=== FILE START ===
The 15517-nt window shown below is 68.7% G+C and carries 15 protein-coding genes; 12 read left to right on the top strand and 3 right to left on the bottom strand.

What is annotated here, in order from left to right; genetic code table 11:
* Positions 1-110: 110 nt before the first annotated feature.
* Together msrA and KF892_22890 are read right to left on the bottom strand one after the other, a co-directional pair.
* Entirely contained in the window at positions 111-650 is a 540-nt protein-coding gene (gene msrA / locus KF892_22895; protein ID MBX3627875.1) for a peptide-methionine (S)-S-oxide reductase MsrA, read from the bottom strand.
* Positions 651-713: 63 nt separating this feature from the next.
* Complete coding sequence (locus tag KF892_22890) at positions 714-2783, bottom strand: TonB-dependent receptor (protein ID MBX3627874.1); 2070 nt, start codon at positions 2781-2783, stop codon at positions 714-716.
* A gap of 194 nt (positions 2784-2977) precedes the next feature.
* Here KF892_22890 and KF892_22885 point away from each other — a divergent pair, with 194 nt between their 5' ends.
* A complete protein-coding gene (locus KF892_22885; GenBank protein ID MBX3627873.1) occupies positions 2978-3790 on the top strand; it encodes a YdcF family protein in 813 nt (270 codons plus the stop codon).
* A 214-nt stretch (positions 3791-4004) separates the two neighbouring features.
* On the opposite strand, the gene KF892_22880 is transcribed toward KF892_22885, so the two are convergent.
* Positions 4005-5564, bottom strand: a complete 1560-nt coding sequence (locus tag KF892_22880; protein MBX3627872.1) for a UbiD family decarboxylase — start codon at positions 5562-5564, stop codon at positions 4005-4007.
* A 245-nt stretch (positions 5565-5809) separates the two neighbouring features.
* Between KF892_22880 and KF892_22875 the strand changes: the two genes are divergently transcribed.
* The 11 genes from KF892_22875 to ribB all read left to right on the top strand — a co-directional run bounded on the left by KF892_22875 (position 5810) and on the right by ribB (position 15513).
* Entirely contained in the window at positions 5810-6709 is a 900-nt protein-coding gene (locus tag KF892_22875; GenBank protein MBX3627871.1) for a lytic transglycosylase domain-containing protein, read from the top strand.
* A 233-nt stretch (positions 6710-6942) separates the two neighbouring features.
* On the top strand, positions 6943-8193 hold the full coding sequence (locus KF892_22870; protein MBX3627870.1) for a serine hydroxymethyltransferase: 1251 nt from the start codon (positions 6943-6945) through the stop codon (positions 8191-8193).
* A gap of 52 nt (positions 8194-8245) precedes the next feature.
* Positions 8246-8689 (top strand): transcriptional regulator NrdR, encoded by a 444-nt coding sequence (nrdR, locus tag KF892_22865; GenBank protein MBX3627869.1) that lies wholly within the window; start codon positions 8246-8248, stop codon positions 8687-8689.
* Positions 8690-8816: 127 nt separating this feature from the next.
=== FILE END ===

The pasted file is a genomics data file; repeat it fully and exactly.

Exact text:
The 15517-nt window shown below is 68.7% G+C and carries 15 protein-coding genes; 12 read left to right on the top strand and 3 right to left on the bottom strand.

What is annotated here, in order from left to right; genetic code table 11:
* Positions 1-110: 110 nt before the first annotated feature.
* Together msrA and KF892_22890 are read right to left on the bottom strand one after the other, a co-directional pair.
* Entirely contained in the window at positions 111-650 is a 540-nt protein-coding gene (gene msrA / locus KF892_22895; protein ID MBX3627875.1) for a peptide-methionine (S)-S-oxide reductase MsrA, read from the bottom strand.
* Positions 651-713: 63 nt separating this feature from the next.
* Complete coding sequence (locus tag KF892_22890) at positions 714-2783, bottom strand: TonB-dependent receptor (protein ID MBX3627874.1); 2070 nt, start codon at positions 2781-2783, stop codon at positions 714-716.
* A gap of 194 nt (positions 2784-2977) precedes the next feature.
* Here KF892_22890 and KF892_22885 point away from each other — a divergent pair, with 194 nt between their 5' ends.
* A complete protein-coding gene (locus KF892_22885; GenBank protein ID MBX3627873.1) occupies positions 2978-3790 on the top strand; it encodes a YdcF family protein in 813 nt (270 codons plus the stop codon).
* A 214-nt stretch (positions 3791-4004) separates the two neighbouring features.
* On the opposite strand, the gene KF892_22880 is transcribed toward KF892_22885, so the two are convergent.
* Positions 4005-5564, bottom strand: a complete 1560-nt coding sequence (locus tag KF892_22880; protein MBX3627872.1) for a UbiD family decarboxylase — start codon at positions 5562-5564, stop codon at positions 4005-4007.
* A 245-nt stretch (positions 5565-5809) separates the two neighbouring features.
* Between KF892_22880 and KF892_22875 the strand changes: the two genes are divergently transcribed.
* The 11 genes from KF892_22875 to ribB all read left to right on the top strand — a co-directional run bounded on the left by KF892_22875 (position 5810) and on the right by ribB (position 15513).
* Entirely contained in the window at positions 5810-6709 is a 900-nt protein-coding gene (locus tag KF892_22875; GenBank protein MBX3627871.1) for a lytic transglycosylase domain-containing protein, read from the top strand.
* A 233-nt stretch (positions 6710-6942) separates the two neighbouring features.
* On the top strand, positions 6943-8193 hold the full coding sequence (locus KF892_22870; protein MBX3627870.1) for a serine hydroxymethyltransferase: 1251 nt from the start codon (positions 6943-6945) through the stop codon (positions 8191-8193).
* A gap of 52 nt (positions 8194-8245) precedes the next feature.
* Positions 8246-8689 (top strand): transcriptional regulator NrdR, encoded by a 444-nt coding sequence (nrdR, locus tag KF892_22865; GenBank protein MBX3627869.1) that lies wholly within the window; start codon positions 8246-8248, stop codon positions 8687-8689.
* Positions 8690-8816: 127 nt separating this feature from the next.